POOR FIRE PROTECTION AT HOUSTON.

POOR FIRE PROTECTION AT HOUSTON.

While the fire department of Houston, Tex., is quite up to the mark, it is grievously handicapped by the poor water supply. An underwriter has recently written as follows regarding the situation:

“At the recent Market fire, where a risk worth nearly $100,000 was destroyed, the waterworks failed, as usual, to furnish anything like an adequate supply of water or the contract pressure. Houston is in reality without an adequate water supply for fire protection, and I understand the waterworks company acknowledge their inability to furnish pressure enough for fire purposes. The town has grown so largely in the last ten years, and the water mains have been extended to such a degree, that the mains are no longer large enough or the pumps of sufficient power to furnish pressure necessary to fight successfully any fire of more than small proportions. * * * There seems to be no prospect of the situation being bettered in the near future.”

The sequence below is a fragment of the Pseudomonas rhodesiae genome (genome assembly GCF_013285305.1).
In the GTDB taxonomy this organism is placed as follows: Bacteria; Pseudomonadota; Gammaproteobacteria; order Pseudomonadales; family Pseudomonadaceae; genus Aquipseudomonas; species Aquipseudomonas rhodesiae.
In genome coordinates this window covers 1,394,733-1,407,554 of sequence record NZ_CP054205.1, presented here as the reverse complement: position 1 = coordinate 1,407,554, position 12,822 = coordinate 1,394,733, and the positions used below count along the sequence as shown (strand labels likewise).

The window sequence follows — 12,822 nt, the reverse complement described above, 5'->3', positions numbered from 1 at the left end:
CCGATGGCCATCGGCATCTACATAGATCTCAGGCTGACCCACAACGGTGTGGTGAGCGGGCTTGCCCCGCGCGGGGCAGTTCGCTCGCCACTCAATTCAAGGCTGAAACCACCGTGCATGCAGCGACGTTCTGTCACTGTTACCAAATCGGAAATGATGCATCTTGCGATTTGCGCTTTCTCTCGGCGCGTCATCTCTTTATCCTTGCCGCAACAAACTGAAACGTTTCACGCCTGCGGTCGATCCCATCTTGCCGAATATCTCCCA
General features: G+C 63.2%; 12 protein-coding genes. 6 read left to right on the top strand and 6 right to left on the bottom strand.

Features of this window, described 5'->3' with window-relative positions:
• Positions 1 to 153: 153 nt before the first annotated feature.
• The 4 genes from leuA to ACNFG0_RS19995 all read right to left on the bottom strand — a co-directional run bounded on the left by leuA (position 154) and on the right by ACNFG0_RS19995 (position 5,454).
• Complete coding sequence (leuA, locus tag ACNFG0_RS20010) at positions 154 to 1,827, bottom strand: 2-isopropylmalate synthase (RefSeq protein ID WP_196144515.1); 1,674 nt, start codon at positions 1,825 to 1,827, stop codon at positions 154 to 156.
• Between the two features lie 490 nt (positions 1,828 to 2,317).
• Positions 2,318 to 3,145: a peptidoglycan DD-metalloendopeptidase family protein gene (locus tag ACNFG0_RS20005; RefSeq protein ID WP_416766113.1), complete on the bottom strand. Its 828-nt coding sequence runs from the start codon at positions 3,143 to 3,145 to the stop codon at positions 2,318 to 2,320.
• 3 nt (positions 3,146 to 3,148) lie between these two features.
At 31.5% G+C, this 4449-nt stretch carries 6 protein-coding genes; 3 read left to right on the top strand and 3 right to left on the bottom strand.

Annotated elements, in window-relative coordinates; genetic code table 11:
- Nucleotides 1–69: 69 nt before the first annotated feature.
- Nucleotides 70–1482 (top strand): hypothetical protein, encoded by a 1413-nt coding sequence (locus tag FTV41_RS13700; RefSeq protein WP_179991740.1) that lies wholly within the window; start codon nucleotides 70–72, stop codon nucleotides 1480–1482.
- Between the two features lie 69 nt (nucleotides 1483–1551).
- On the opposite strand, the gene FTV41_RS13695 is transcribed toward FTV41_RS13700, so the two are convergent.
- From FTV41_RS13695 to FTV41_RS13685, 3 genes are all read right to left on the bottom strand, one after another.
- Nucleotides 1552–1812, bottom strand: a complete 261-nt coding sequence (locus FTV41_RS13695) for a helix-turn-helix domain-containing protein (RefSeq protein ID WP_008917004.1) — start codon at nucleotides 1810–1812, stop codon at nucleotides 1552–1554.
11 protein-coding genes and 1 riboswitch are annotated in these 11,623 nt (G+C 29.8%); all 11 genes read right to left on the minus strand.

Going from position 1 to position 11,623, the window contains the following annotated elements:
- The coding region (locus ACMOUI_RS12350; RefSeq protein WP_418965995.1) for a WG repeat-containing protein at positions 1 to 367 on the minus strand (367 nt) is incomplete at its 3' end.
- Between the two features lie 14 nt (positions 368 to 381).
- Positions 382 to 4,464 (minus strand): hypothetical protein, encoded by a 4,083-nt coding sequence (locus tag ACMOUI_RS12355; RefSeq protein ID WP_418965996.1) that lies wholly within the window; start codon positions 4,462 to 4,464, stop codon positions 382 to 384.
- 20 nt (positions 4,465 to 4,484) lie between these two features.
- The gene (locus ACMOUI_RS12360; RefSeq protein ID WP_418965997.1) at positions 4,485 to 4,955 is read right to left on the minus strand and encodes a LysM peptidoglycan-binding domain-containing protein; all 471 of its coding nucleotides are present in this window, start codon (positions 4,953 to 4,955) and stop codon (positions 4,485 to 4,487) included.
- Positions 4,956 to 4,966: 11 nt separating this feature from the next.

The source of the city’s water supply is artesian wells situated on the bank of the Buffalo Bayou. The system is pumping to standpipe (capacity, 750,000 gallons) and direct. The pumping engines are Worthington, with a daily capacity of 8,000,000 gallons; pressure, set down as domestic, forty pounds; fire, 125.

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